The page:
Movie studio proposed for mixed-use development at former Westborough state hospital
Westborough – For nearly two years, the fate of the state-owned Westborough State Hospital, which abruptly closed in 2010, has been on the minds of local officials and residents alike. But if developer Anton Nel can navigate through the complex myriad state and local regulations, as well as finalize a financing plan, Westborough may one day be known as a film-making mecca.
Nel presented the first draft of his proposal to the Westborough Economic Development Committee (EDC) at its Dec. 4 meeting. And although he and town officials stressed that the plan is still in the very early stages, all are cautiously optimistic that a proposed multi-use development that would feature a 96,000-square-foot film studio could be a strong fit for the 108-acre site.
The proposal would be a “destination” mixed-use development that would incorporate the film studio, high-end residential units, retail stores and start-up businesses, Nel told the EDC. The plan would also respect the town's desires for open space, and recreational aspects. Part of that would be building an outdoor amphitheater, enhancing an existing walkway and building a garden around the property's historic homes. But certainly what makes this proposal different was the concept of the film studio, he said. That building would be a “back lot,” he noted, where temporary background scenes for movies could be filmed.
Nel has worked on similar projects around the world, he said. As part of his due process on the project, he has reached out to agencies in Los Angeles, where he said the reception to a Massachusetts-based studio was positive.
He has also met with other Massachusetts companies and the organization MassChallenge, a global startup competition and accelerator program. “Incubator” companies could potentially start out at the former hospital site, Nel said, and then perhaps move to other available office buildings in Westborough as they grew.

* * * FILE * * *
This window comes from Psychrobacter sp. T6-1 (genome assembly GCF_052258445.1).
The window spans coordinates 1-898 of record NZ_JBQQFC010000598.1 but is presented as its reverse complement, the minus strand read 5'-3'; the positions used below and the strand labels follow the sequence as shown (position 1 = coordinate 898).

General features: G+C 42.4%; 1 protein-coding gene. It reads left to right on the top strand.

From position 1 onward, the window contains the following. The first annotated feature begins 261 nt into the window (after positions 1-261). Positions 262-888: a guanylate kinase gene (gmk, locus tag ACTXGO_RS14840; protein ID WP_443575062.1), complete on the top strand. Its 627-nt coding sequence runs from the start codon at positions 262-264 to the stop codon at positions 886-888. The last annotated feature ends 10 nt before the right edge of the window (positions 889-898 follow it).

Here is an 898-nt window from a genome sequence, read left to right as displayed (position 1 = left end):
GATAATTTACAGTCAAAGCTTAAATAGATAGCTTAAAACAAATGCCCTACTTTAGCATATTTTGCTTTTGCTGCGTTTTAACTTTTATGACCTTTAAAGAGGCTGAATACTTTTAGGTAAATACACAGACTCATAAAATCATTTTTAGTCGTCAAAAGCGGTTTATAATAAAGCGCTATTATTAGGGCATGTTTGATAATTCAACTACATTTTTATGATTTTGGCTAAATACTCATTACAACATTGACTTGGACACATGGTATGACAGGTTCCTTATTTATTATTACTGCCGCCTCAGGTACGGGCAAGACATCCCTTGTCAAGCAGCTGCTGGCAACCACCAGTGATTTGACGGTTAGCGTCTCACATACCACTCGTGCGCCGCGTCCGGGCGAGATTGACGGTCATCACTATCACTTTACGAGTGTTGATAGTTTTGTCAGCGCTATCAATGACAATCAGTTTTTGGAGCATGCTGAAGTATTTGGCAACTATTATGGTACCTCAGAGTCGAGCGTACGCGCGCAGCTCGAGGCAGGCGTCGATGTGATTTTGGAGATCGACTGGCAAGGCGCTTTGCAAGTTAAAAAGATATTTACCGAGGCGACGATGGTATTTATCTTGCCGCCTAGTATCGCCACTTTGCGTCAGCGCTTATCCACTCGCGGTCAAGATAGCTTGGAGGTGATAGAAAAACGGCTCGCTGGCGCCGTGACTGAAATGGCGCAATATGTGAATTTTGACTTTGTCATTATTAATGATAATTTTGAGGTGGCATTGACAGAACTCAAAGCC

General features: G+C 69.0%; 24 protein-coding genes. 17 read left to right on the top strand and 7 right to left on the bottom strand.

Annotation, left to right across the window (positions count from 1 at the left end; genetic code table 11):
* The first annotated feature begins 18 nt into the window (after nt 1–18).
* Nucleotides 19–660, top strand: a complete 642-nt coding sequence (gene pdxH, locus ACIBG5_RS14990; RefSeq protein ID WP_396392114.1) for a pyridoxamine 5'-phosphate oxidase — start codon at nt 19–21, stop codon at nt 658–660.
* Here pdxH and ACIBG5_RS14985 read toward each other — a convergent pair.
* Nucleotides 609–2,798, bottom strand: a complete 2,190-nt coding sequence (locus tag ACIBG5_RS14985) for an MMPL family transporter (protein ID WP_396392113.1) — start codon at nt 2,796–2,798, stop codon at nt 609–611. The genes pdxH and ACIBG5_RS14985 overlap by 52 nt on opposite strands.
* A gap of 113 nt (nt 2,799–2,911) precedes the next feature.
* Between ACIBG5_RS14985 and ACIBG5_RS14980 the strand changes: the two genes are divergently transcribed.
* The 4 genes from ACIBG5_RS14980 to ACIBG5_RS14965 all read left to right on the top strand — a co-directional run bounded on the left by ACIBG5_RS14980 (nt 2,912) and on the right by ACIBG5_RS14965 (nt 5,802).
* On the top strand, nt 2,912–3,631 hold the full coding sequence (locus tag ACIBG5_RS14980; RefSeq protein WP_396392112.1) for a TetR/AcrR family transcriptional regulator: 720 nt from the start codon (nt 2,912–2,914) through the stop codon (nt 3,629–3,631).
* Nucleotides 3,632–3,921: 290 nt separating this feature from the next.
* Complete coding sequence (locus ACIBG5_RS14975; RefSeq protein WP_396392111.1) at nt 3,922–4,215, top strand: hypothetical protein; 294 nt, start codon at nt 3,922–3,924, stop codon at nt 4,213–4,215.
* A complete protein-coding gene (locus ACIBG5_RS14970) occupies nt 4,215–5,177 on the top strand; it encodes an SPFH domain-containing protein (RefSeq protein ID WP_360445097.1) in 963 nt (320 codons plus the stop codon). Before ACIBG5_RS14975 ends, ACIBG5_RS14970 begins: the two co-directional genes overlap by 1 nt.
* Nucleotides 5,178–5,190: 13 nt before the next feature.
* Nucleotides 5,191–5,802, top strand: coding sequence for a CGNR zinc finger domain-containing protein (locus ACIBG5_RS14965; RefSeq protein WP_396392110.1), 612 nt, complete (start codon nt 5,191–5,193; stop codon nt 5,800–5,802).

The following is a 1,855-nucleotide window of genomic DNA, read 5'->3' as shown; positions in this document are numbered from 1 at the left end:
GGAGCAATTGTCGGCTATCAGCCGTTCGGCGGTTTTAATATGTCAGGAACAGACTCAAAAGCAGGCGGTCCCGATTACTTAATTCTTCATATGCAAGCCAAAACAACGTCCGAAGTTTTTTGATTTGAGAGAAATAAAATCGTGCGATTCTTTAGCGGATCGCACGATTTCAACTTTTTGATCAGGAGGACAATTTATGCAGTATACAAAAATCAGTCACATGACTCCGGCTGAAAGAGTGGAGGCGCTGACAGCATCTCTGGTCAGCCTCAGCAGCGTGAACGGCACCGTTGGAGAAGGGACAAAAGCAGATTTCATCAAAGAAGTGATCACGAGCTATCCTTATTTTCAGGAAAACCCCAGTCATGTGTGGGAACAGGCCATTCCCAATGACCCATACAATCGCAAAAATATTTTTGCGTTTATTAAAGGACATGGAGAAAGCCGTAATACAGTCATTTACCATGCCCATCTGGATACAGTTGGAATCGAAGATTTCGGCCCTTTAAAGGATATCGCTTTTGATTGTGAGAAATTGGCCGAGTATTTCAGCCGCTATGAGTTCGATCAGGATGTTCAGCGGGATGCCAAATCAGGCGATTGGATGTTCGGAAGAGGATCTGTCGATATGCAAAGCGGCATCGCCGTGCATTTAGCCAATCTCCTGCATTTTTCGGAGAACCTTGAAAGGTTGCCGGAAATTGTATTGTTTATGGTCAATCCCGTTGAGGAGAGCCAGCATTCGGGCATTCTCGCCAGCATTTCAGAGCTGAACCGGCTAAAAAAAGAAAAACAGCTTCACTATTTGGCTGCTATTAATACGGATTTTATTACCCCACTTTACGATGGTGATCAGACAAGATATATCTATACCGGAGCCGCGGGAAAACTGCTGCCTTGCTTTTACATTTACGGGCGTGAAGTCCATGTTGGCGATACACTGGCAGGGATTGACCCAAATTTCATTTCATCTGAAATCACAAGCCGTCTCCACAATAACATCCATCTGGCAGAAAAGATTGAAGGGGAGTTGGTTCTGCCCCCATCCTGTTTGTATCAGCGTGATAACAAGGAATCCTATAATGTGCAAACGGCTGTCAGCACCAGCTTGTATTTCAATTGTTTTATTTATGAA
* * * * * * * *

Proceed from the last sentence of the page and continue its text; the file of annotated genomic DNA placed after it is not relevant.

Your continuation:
There are a number of significant issues to bear in mind, town officials said. Most notably – the state still owns the property. And many of the buildings are under the auspices of Mass. Historical Society guidelines that restrict how the structures can be renovated.
There are also three Division of Youth Services buildings on the property, one of which is right in the middle of the complex. Town Planner Jim Robbins said the state is receptive to listening to ideas of where that facility could be relocated.
“They know that no high-end developer would be interested in doing anything if that facility were left there,” he said.
Lester Hensley, the chair of the EDC, noted that although similar projects had been considered in the communities of Plymouth and Devens, the difference was that the proposed Westborough project was a “much bigger concept.”
“It's so diverse that, if the economy falters, we wouldn's completely go into the red,” Nel said.
This was the first time Nel had presented his proposal in a public forum; he will next meet with the Westborough Planning Board at its Thursday, Dec. 13 meeting. Although a small portion of the property lies in Northborough, he had not yet met with officials there, he noted.
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